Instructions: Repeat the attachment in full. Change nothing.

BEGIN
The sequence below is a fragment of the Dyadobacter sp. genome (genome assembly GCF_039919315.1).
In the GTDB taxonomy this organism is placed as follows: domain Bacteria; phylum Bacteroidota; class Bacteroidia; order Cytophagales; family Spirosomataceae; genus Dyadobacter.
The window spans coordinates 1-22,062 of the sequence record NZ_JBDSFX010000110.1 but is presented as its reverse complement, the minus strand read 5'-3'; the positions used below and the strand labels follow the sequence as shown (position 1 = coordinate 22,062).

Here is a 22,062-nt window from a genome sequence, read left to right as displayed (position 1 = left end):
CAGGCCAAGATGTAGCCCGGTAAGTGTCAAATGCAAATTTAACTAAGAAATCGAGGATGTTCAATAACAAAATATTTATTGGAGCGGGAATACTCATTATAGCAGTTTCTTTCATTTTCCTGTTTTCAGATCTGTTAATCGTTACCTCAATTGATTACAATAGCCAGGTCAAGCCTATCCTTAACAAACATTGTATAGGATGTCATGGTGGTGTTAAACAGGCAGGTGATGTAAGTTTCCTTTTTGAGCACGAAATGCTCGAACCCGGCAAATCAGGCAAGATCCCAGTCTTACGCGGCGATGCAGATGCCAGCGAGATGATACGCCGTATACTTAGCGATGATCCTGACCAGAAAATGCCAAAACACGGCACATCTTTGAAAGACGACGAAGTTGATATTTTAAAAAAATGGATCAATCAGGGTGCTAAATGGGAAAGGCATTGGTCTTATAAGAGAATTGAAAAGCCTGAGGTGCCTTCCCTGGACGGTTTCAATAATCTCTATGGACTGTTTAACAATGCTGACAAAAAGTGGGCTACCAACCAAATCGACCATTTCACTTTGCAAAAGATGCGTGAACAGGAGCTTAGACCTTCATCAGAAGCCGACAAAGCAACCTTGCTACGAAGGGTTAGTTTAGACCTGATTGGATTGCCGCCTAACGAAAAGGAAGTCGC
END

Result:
The sequence below is a fragment of the Dyadobacter sp. genome (genome assembly GCF_039919315.1).
In the GTDB taxonomy this organism is placed as follows: domain Bacteria; phylum Bacteroidota; class Bacteroidia; order Cytophagales; family Spirosomataceae; genus Dyadobacter.
The window spans coordinates 1-22,062 of the sequence record NZ_JBDSFX010000110.1 but is presented as its reverse complement, the minus strand read 5'-3'; the positions used below and the strand labels follow the sequence as shown (position 1 = coordinate 22,062).

Here is a 22,062-nt window from a genome sequence, read left to right as displayed (position 1 = left end):
CAGGCCAAGATGTAGCCCGGTAAGTGTCAAATGCAAATTTAACTAAGAAATCGAGGATGTTCAATAACAAAATATTTATTGGAGCGGGAATACTCATTATAGCAGTTTCTTTCATTTTCCTGTTTTCAGATCTGTTAATCGTTACCTCAATTGATTACAATAGCCAGGTCAAGCCTATCCTTAACAAACATTGTATAGGATGTCATGGTGGTGTTAAACAGGCAGGTGATGTAAGTTTCCTTTTTGAGCACGAAATGCTCGAACCCGGCAAATCAGGCAAGATCCCAGTCTTACGCGGCGATGCAGATGCCAGCGAGATGATACGCCGTATACTTAGCGATGATCCTGACCAGAAAATGCCAAAACACGGCACATCTTTGAAAGACGACGAAGTTGATATTTTAAAAAAATGGATCAATCAGGGTGCTAAATGGGAAAGGCATTGGTCTTATAAGAGAATTGAAAAGCCTGAGGTGCCTTCCCTGGACGGTTTCAATAATCTCTATGGACTGTTTAACAATGCTGACAAAAAGTGGGCTACCAACCAAATCGACCATTTCACTTTGCAAAAGATGCGTGAACAGGAGCTTAGACCTTCATCAGAAGCCGACAAAGCAACCTTGCTACGAAGGGTTAGTTTAGACCTGATTGGATTGCCGCCTAACGAAAAGGAAGTCGC